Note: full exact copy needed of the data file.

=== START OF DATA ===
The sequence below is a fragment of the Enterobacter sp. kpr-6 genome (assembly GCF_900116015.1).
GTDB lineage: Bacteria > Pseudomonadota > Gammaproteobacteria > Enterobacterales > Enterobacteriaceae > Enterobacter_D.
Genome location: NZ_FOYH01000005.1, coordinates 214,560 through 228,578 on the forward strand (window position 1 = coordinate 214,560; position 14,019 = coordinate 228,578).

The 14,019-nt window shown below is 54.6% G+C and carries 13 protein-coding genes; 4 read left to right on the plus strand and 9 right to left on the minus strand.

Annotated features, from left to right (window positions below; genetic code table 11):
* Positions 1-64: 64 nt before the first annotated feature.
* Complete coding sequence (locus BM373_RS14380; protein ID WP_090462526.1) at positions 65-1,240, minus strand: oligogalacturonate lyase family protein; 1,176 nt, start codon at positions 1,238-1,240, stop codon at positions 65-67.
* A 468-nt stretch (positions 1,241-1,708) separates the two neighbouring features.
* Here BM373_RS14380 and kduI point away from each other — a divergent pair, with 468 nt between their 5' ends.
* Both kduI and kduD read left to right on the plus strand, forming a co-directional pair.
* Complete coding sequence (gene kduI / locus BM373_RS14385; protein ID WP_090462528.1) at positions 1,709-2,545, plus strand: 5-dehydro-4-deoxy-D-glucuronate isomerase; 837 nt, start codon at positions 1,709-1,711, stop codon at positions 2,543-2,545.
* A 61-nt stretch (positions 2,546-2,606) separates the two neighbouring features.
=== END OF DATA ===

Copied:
The sequence below is a fragment of the Enterobacter sp. kpr-6 genome (assembly GCF_900116015.1).
GTDB lineage: Bacteria > Pseudomonadota > Gammaproteobacteria > Enterobacterales > Enterobacteriaceae > Enterobacter_D.
Genome location: NZ_FOYH01000005.1, coordinates 214,560 through 228,578 on the forward strand (window position 1 = coordinate 214,560; position 14,019 = coordinate 228,578).

The 14,019-nt window shown below is 54.6% G+C and carries 13 protein-coding genes; 4 read left to right on the plus strand and 9 right to left on the minus strand.

Annotated features, from left to right (window positions below; genetic code table 11):
* Positions 1-64: 64 nt before the first annotated feature.
* Complete coding sequence (locus BM373_RS14380; protein ID WP_090462526.1) at positions 65-1,240, minus strand: oligogalacturonate lyase family protein; 1,176 nt, start codon at positions 1,238-1,240, stop codon at positions 65-67.
* A 468-nt stretch (positions 1,241-1,708) separates the two neighbouring features.
* Here BM373_RS14380 and kduI point away from each other — a divergent pair, with 468 nt between their 5' ends.
* Both kduI and kduD read left to right on the plus strand, forming a co-directional pair.
* Complete coding sequence (gene kduI / locus BM373_RS14385; protein ID WP_090462528.1) at positions 1,709-2,545, plus strand: 5-dehydro-4-deoxy-D-glucuronate isomerase; 837 nt, start codon at positions 1,709-1,711, stop codon at positions 2,543-2,545.
* A 61-nt stretch (positions 2,546-2,606) separates the two neighbouring features.